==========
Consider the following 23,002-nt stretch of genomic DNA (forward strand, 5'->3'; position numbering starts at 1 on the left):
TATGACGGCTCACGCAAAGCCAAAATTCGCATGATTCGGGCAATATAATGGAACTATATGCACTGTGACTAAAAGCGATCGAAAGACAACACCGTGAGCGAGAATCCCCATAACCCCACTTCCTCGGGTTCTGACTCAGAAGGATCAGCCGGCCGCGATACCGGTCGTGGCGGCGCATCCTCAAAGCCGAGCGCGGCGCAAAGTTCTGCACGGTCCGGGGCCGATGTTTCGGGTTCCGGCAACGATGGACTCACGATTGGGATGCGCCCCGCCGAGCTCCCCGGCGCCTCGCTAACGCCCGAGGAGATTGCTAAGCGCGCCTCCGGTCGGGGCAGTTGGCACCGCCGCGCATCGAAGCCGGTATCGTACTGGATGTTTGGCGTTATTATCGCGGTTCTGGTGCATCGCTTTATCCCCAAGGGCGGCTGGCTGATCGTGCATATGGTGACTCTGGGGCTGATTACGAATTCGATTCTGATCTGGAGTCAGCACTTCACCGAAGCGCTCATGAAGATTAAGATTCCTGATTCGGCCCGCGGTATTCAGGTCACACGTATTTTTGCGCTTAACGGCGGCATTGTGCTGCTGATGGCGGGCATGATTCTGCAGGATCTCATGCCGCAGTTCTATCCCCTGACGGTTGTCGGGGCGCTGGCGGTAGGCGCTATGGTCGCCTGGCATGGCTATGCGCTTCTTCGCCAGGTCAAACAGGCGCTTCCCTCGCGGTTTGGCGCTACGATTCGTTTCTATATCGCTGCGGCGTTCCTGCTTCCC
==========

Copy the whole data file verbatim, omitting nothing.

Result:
Consider the following 23,002-nt stretch of genomic DNA (forward strand, 5'->3'; position numbering starts at 1 on the left):
TATGACGGCTCACGCAAAGCCAAAATTCGCATGATTCGGGCAATATAATGGAACTATATGCACTGTGACTAAAAGCGATCGAAAGACAACACCGTGAGCGAGAATCCCCATAACCCCACTTCCTCGGGTTCTGACTCAGAAGGATCAGCCGGCCGCGATACCGGTCGTGGCGGCGCATCCTCAAAGCCGAGCGCGGCGCAAAGTTCTGCACGGTCCGGGGCCGATGTTTCGGGTTCCGGCAACGATGGACTCACGATTGGGATGCGCCCCGCCGAGCTCCCCGGCGCCTCGCTAACGCCCGAGGAGATTGCTAAGCGCGCCTCCGGTCGGGGCAGTTGGCACCGCCGCGCATCGAAGCCGGTATCGTACTGGATGTTTGGCGTTATTATCGCGGTTCTGGTGCATCGCTTTATCCCCAAGGGCGGCTGGCTGATCGTGCATATGGTGACTCTGGGGCTGATTACGAATTCGATTCTGATCTGGAGTCAGCACTTCACCGAAGCGCTCATGAAGATTAAGATTCCTGATTCGGCCCGCGGTATTCAGGTCACACGTATTTTTGCGCTTAACGGCGGCATTGTGCTGCTGATGGCGGGCATGATTCTGCAGGATCTCATGCCGCAGTTCTATCCCCTGACGGTTGTCGGGGCGCTGGCGGTAGGCGCTATGGTCGCCTGGCATGGCTATGCGCTTCTTCGCCAGGTCAAACAGGCGCTTCCCTCGCGGTTTGGCGCTACGATTCGTTTCTATATCGCTGCGGCGTTCCTGCTTCCC